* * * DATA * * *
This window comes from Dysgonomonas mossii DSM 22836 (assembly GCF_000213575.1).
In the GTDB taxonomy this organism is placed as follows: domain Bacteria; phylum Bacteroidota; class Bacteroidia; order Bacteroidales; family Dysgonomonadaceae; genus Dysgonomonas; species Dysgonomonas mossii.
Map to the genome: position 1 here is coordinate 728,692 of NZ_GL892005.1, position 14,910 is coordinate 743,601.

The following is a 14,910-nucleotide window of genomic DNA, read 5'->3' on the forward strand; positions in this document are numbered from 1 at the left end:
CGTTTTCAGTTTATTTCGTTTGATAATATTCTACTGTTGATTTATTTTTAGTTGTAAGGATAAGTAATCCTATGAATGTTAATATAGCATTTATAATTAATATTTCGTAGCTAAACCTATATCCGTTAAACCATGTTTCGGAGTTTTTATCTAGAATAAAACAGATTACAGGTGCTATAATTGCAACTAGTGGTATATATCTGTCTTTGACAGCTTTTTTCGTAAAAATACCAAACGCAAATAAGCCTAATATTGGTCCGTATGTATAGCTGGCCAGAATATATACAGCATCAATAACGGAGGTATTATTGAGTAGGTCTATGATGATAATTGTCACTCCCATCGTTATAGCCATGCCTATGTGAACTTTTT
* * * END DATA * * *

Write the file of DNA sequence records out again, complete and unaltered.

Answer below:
This window comes from Dysgonomonas mossii DSM 22836 (assembly GCF_000213575.1).
In the GTDB taxonomy this organism is placed as follows: domain Bacteria; phylum Bacteroidota; class Bacteroidia; order Bacteroidales; family Dysgonomonadaceae; genus Dysgonomonas; species Dysgonomonas mossii.
Map to the genome: position 1 here is coordinate 728,692 of NZ_GL892005.1, position 14,910 is coordinate 743,601.

The following is a 14,910-nucleotide window of genomic DNA, read 5'->3' on the forward strand; positions in this document are numbered from 1 at the left end:
CGTTTTCAGTTTATTTCGTTTGATAATATTCTACTGTTGATTTATTTTTAGTTGTAAGGATAAGTAATCCTATGAATGTTAATATAGCATTTATAATTAATATTTCGTAGCTAAACCTATATCCGTTAAACCATGTTTCGGAGTTTTTATCTAGAATAAAACAGATTACAGGTGCTATAATTGCAACTAGTGGTATATATCTGTCTTTGACAGCTTTTTTCGTAAAAATACCAAACGCAAATAAGCCTAATATTGGTCCGTATGTATAGCTGGCCAGAATATATACAGCATCAATAACGGAGGTATTATTGAGTAGGTCTATGATGATAATTGTCACTCCCATCGTTATAGCCATGCCTATGTGAACTTTTT